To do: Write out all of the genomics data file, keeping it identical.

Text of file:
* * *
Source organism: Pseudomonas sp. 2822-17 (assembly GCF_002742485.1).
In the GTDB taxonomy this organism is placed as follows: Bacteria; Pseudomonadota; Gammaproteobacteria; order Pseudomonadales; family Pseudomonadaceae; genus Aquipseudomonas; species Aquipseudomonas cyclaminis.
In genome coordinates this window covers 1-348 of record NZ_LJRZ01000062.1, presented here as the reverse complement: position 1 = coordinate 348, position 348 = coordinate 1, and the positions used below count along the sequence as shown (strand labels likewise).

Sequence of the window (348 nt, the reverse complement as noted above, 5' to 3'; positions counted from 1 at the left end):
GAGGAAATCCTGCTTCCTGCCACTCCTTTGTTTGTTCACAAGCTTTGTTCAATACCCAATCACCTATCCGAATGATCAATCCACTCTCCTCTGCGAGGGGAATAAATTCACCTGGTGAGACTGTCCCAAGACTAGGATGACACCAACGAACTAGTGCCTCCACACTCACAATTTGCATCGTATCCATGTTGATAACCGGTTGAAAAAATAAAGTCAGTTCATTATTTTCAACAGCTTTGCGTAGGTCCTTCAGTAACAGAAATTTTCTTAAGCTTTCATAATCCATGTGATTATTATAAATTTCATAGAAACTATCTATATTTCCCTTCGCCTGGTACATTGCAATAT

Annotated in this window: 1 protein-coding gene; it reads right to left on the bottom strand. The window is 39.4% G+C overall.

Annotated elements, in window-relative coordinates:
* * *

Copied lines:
Source organism: Pseudomonas sp. 2822-17 (assembly GCF_002742485.1).
In the GTDB taxonomy this organism is placed as follows: Bacteria; Pseudomonadota; Gammaproteobacteria; order Pseudomonadales; family Pseudomonadaceae; genus Aquipseudomonas; species Aquipseudomonas cyclaminis.
In genome coordinates this window covers 1-348 of record NZ_LJRZ01000062.1, presented here as the reverse complement: position 1 = coordinate 348, position 348 = coordinate 1, and the positions used below count along the sequence as shown (strand labels likewise).

Sequence of the window (348 nt, the reverse complement as noted above, 5' to 3'; positions counted from 1 at the left end):
GAGGAAATCCTGCTTCCTGCCACTCCTTTGTTTGTTCACAAGCTTTGTTCAATACCCAATCACCTATCCGAATGATCAATCCACTCTCCTCTGCGAGGGGAATAAATTCACCTGGTGAGACTGTCCCAAGACTAGGATGACACCAACGAACTAGTGCCTCCACACTCACAATTTGCATCGTATCCATGTTGATAACCGGTTGAAAAAATAAAGTCAGTTCATTATTTTCAACAGCTTTGCGTAGGTCCTTCAGTAACAGAAATTTTCTTAAGCTTTCATAATCCATGTGATTATTATAAATTTCATAGAAACTATCTATATTTCCCTTCGCCTGGTACATTGCAATAT

Annotated in this window: 1 protein-coding gene; it reads right to left on the bottom strand. The window is 39.4% G+C overall.

Annotated elements, in window-relative coordinates: